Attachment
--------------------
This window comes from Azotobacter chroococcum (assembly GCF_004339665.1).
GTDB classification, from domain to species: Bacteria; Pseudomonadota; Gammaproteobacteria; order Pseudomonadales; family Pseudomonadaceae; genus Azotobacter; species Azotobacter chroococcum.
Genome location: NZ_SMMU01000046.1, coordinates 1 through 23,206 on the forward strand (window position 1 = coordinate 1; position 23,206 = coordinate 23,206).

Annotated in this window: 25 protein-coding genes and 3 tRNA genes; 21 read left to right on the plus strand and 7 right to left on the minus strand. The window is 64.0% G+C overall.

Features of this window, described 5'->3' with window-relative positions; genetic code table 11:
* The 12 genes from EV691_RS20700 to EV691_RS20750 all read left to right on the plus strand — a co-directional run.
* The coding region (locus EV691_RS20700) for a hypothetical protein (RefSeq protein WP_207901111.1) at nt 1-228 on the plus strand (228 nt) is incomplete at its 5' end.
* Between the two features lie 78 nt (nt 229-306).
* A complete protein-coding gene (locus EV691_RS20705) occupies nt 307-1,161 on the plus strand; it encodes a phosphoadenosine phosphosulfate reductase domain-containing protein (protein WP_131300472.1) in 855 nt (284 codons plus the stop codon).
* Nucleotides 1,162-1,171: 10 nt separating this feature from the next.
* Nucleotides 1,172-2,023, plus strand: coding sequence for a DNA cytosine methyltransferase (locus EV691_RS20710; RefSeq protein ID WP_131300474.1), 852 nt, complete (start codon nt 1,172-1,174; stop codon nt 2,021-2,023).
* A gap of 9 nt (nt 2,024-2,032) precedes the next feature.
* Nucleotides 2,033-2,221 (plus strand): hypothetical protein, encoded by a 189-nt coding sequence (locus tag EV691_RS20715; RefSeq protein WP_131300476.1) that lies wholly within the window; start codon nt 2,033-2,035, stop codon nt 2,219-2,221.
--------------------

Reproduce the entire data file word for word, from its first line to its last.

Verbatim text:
This window comes from Azotobacter chroococcum (assembly GCF_004339665.1).
GTDB classification, from domain to species: Bacteria; Pseudomonadota; Gammaproteobacteria; order Pseudomonadales; family Pseudomonadaceae; genus Azotobacter; species Azotobacter chroococcum.
Genome location: NZ_SMMU01000046.1, coordinates 1 through 23,206 on the forward strand (window position 1 = coordinate 1; position 23,206 = coordinate 23,206).

Annotated in this window: 25 protein-coding genes and 3 tRNA genes; 21 read left to right on the plus strand and 7 right to left on the minus strand. The window is 64.0% G+C overall.

Features of this window, described 5'->3' with window-relative positions; genetic code table 11:
* The 12 genes from EV691_RS20700 to EV691_RS20750 all read left to right on the plus strand — a co-directional run.
* The coding region (locus EV691_RS20700) for a hypothetical protein (RefSeq protein WP_207901111.1) at nt 1-228 on the plus strand (228 nt) is incomplete at its 5' end.
* Between the two features lie 78 nt (nt 229-306).
* A complete protein-coding gene (locus EV691_RS20705) occupies nt 307-1,161 on the plus strand; it encodes a phosphoadenosine phosphosulfate reductase domain-containing protein (protein WP_131300472.1) in 855 nt (284 codons plus the stop codon).
* Nucleotides 1,162-1,171: 10 nt separating this feature from the next.
* Nucleotides 1,172-2,023, plus strand: coding sequence for a DNA cytosine methyltransferase (locus EV691_RS20710; RefSeq protein ID WP_131300474.1), 852 nt, complete (start codon nt 1,172-1,174; stop codon nt 2,021-2,023).
* A gap of 9 nt (nt 2,024-2,032) precedes the next feature.
* Nucleotides 2,033-2,221 (plus strand): hypothetical protein, encoded by a 189-nt coding sequence (locus tag EV691_RS20715; RefSeq protein WP_131300476.1) that lies wholly within the window; start codon nt 2,033-2,035, stop codon nt 2,219-2,221.